Dr Tamsin Ellis and Dr Aarti Bansal, GP members of the Greener Practice network, share their highlights from this winter’s COP26 global conference held in Glasgow
Thursday Hope and despair
The conference is vast – much bigger than it looks on TV. A huge floating earth is hung above a circular room that’s bustling with journalists and attendees. Parked nearby is the world’s first zero-emissions ambulance, alongside more dubious sponsors that make us worry about industry influence and greenwashing.
In a plenary room session, the report from the Intergovernmental Panel on Climate Change is brought to life, telling the science of our warming planet. It’s scary, filled with predictions of what will happen as warming climbs above 1.5˚C. In the Q&A, we hear from small island states asking richer countries to listen to their pleas as they see predictions of their demise. It’s upsetting.
Next is a ‘healthcare without harm’ panel. It’s an emotional afternoon, hearing campaigner Rosamund Adoo Kissi Debrah talk about the death of her daughter Ella from air pollution and her tireless efforts to change medical education and government policy. Air pollution reminds us of our role as GPs helping to advocate for clean air in our communities, by contributing to local planning for active travel and green spaces and improving education for patients to prevent hotspots of air pollution. After an exhausting but interesting day, we head out for food.
Friday Empowerment and solidarity
Today is the youth empowerment day, and we spend most of the morning in the World Health Organization (WHO) pavilion.
We watch as Centre for Sustainable Healthcare (CSH) representatives talk about how prevention, patient empowerment, lean systems and low-carbon alternatives can be integrated into healthcare education. They share their learning of how implementing sustainable quality improvement (SusQI) activity motivates students and clinicians.
Prescribing is a key topic in primary care. Through quality improvement (QI), we think about how sustainable healthcare could reduce prescriptions, improve self-management and prevent waste. The talks also point towards improving access to nature-based or social prescribing, reducing problematic polypharmacy, and increasing the number of patients taking their preventer treatment in asthma.
We rush to join an open session with environmentalist and former US vice-president Al Gore. Gore gives a terrifying presentation of the impacts of climate change right now across the globe – houses crumbling away from coastlines; starving families; people in offices being rescued as flood water pours in. We’re shocked to learn that a baby born in Warsaw is exposed to the equivalent of 1,000 cigarettes from smog and air pollution in their first year of life.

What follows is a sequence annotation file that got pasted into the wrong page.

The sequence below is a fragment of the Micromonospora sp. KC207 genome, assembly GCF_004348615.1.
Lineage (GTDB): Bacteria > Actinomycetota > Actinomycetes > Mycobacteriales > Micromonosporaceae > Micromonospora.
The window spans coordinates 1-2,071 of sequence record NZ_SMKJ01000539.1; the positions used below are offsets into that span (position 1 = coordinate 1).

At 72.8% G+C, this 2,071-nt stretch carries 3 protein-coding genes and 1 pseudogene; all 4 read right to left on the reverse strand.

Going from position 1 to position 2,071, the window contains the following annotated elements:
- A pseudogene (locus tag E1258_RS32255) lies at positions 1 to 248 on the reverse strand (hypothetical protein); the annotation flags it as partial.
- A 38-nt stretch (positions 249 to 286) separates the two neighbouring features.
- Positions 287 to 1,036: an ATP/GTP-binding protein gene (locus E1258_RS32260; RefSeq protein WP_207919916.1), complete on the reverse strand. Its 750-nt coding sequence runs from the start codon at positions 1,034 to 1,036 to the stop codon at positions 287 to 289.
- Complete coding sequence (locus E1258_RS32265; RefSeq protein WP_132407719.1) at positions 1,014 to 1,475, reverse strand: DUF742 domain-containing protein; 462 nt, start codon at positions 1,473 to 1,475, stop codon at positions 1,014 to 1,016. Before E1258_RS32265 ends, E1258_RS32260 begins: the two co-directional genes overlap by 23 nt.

As GPs, we’re struck by the power of stories that connect the climate crisis to health. Back in the WHO pavilion, we hear from Dr Courtney Howard, an emergency medicine doctor in Canada who stood for office last summer. She asks for health workers to get political.
Just as we’re leaving, Aarti spots former Labour Party leader Ed Miliband. We chat about the tremendous opportunity to improve population health through climate action. By supporting active travel, access to green spaces, addressing fuel poverty and improving access to healthy plant-based food, we can improve health now, save the NHS millions and motivate the public to demand climate action. We feel energised as we set out to meet Greener Practice Scotland groups.
Saturday Power to the people
It’s pouring with rain as we join more than 100,000 people marching for climate justice. On Hope Street, the most polluted street in Glasgow, we take part in a ‘die-in’ – lying on the ground to represent the millions of people all over the world dying from air pollution every year.
Looking at the expanse of people, we feel hopeful – not because of the conference itself, but because of the passion of the public collectively raising the alarm. The message from COP26 is clear – we’re running out of time. We need to act now, and put health at the heart of our response.
Profile: Dr Tamsin Ellis
Roles: Salaried GP; clinical lead for sustainability in primary care at North Central London ICS; chair of Greener Practice London; associate of the CSH; representative at Islington LMC
Hours worked: Five clinical sessions; two clinical lead sessions; and others ad hoc
Profile: Dr Aarti Bansal
Roles: Salaried GP; net zero GP lead at Humber Coast and Vale ICS; founder of Greener Practice; Council member of the RCGP; associate of the CSH; honorary senior lecturer at Hull York Medical School
Hours worked: Two clinical sessions; two clinical leadership sessions